HealthDay News — The head of the U.S. Centers of Disease Control and Prevention on Wednesday stood by the agency’s latest mask guidance, saying that fully vaccinated Americans need not wear face coverings as the pandemic ebbs.
Even so, there are instances where local authorities might set more stringent measures to protect the unvaccinated against the highly contagious Delta variant, such as Los Angeles did this week, Rochelle Walensky, M.D., director of the CDC, noted.
“We have always said that this virus is an opportunist, and in areas where we still have rates of low vaccination, that is where the virus is likely to take hold,” Walensky said on “Good Morning America.” “We are still seeing upticks of cases in areas of low vaccination, and in that situation we are suggesting that policies be made at the local level. Those masking policies are not to protect the vaccinated — they are to protect the unvaccinated.”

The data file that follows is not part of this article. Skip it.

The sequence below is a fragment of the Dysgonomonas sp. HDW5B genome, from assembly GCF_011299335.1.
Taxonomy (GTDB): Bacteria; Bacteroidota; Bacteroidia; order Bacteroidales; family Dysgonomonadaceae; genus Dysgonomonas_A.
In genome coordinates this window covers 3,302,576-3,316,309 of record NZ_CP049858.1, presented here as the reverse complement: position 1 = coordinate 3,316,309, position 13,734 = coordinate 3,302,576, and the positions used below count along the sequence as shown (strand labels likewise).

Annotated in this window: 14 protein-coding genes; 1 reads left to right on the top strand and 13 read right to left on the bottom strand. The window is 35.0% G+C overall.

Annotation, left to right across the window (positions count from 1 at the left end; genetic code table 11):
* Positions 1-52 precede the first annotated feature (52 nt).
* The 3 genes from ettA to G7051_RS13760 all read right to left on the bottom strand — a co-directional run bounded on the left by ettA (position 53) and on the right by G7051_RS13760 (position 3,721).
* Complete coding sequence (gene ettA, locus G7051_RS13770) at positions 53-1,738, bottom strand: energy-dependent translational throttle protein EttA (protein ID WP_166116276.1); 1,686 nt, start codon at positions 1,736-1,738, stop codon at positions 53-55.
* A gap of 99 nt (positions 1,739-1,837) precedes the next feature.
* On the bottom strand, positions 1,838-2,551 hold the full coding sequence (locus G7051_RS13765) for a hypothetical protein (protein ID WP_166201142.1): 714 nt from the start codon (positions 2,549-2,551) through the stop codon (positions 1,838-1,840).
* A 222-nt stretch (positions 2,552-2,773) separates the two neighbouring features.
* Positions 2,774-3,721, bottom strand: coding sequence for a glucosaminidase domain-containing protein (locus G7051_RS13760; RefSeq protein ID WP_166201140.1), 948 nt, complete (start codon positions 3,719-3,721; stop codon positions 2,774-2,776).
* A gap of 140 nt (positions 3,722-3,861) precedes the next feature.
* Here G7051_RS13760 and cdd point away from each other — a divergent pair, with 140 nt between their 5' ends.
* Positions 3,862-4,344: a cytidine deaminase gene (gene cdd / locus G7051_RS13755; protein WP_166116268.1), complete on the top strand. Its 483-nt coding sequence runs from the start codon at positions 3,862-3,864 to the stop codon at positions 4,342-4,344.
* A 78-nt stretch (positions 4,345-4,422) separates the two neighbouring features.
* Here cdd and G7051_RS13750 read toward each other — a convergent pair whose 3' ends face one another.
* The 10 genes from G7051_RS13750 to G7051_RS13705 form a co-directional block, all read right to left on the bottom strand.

Her comments came after the World Health Organization reiterated long-standing guidance this week that everyone, vaccinated or not, wear masks following a global surge in infections triggered by the highly contagious Delta variant.
The Delta variant now accounts for about one in four infections in the United States, according to new CDC estimates, The New York Times reported. Still, cases across the country have plummeted in recent months, along with hospitalizations and deaths. But the average rate of U.S. vaccinations a day has also decreased by about 75 percent from the peak reported in mid-April. As of Tuesday, about 46 percent of people of all ages and about 57 percent of adults are fully vaccinated, according to federal data.